I would have to say it’s a tie with the work I am doing with Bono and (RED) and DJ Khaled – we are in our second year being part of the (RED) family. I created a partnership for DJ Khaled and (RED) that was unprecedented – he is their first global social ambassador. They recognized his social influence and authentic desire to end AIDS and we have created magical content and have helped mobilize millions to join in the fight to end AIDS. Additionally, the work I have done with French Montana and Mama Hope has been so personally rewarding. I have met the children, FaceTimed with the maternal health care facility, and seen firsthand the impact French has made on Uganda. We will help thousands of women deliver babies in 2018 and beyond.
What about your expertise do you believe makes global brands interested in working with FYI Brand Group?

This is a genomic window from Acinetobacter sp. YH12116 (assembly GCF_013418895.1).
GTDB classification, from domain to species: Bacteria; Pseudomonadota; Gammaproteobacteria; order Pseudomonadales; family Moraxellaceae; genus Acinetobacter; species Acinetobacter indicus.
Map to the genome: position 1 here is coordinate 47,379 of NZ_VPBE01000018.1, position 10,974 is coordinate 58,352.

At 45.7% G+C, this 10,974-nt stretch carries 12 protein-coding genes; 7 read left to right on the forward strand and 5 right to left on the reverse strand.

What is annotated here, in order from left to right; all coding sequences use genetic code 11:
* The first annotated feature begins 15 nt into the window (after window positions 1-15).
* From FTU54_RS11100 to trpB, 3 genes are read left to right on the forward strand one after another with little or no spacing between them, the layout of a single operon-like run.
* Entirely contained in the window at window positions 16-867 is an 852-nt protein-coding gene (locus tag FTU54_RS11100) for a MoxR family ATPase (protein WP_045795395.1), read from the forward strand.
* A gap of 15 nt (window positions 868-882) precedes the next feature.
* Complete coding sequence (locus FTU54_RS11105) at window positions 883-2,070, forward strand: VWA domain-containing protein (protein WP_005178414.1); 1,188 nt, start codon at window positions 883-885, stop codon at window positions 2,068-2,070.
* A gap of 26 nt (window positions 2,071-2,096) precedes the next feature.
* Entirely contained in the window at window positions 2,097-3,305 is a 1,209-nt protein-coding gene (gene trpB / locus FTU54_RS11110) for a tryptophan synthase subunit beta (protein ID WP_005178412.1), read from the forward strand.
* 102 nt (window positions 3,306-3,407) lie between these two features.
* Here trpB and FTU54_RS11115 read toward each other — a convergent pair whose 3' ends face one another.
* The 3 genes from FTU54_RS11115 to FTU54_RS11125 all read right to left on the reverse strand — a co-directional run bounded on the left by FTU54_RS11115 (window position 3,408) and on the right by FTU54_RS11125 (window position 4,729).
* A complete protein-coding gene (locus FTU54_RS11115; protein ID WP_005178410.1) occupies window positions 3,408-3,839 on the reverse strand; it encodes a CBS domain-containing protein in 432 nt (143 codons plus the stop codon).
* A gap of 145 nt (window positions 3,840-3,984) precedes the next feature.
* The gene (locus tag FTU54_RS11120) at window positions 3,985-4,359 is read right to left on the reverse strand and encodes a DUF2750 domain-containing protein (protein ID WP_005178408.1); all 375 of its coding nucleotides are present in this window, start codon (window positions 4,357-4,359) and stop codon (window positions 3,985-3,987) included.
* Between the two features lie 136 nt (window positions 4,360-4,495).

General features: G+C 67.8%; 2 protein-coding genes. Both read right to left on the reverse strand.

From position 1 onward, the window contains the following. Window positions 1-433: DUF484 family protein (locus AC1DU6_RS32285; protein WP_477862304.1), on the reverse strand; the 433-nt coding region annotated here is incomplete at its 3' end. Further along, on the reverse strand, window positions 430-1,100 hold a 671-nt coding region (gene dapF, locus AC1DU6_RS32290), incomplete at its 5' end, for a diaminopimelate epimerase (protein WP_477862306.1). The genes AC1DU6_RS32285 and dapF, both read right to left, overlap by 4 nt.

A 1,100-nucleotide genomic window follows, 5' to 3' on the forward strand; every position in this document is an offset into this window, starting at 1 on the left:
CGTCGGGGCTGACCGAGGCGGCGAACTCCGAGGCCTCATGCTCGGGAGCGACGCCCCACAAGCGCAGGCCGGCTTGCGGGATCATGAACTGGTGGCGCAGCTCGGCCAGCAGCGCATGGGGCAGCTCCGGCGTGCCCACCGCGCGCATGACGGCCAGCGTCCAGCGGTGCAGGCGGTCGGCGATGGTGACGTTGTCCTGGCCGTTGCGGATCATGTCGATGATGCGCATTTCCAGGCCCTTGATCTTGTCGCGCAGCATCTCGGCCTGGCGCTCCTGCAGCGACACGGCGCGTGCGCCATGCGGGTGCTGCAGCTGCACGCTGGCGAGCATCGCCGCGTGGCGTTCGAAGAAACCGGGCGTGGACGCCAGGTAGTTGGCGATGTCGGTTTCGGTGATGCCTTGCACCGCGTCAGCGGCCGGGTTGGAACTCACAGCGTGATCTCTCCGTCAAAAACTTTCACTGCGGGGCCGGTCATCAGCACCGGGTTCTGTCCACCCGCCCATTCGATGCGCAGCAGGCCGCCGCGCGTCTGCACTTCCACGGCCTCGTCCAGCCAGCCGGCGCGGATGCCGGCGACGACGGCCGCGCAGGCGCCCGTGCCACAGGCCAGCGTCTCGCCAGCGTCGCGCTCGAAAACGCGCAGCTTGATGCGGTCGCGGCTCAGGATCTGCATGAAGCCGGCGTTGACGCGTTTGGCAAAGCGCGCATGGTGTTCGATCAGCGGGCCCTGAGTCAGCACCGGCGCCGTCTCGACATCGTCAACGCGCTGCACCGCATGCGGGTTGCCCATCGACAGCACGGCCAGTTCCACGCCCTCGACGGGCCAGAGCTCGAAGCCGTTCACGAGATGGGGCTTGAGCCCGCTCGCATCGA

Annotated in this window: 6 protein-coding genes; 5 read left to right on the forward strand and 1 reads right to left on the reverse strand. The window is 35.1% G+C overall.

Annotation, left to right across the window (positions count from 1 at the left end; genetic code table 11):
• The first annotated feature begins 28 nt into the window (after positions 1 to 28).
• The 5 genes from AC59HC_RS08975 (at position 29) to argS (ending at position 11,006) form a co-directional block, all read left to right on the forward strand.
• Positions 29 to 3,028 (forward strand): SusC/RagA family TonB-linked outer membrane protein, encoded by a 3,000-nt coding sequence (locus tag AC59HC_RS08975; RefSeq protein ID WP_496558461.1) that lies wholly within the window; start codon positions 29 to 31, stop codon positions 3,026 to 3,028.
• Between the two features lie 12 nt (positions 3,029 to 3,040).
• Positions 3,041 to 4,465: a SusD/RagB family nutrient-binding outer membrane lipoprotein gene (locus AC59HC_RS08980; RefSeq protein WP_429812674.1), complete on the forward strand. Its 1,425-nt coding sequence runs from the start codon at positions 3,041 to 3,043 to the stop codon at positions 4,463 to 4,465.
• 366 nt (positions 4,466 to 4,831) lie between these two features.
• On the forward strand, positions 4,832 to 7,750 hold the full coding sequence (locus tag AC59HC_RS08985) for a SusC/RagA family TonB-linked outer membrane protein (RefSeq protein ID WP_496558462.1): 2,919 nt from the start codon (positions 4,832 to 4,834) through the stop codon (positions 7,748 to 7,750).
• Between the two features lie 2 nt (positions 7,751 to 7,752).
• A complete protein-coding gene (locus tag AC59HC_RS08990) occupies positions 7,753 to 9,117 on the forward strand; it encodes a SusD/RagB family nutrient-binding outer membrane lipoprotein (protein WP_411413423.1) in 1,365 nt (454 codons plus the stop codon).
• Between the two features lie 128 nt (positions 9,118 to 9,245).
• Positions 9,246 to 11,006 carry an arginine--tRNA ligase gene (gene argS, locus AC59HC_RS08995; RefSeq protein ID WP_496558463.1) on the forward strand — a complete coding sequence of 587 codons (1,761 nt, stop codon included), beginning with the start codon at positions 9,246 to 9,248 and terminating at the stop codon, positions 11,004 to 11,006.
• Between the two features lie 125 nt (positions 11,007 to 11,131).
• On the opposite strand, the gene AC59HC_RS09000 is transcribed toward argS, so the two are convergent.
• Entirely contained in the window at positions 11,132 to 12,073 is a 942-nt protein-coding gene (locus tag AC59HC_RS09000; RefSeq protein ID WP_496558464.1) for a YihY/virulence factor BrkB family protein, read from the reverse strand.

What I am doing is filling a white space. The current model I have created for my business is the future of how you build a brand – it’s a holistic approach. You can’t compartmentalize how you build a brand – whether it’s a fashion house, tech company, global entertainer or athlete, there has to be a streamlined management of content that hits all aspects of pop culture. This is why strategic brand management is so important, because you need one person or firm to manage and serve as the navigating hub of your narrative. We are in a viral world. Content comes out every second so brands need to be built and sustained with constant dynamic content in the works. This is done by producing amazing content, whether it’s your album or being the best NBA player in the league with show-stopping, on-court performance, or creative disruptive partnerships or ultimately breaking the Internet. My goal is to break the Internet with everything I do and I hand pick my clients who fit that DNA.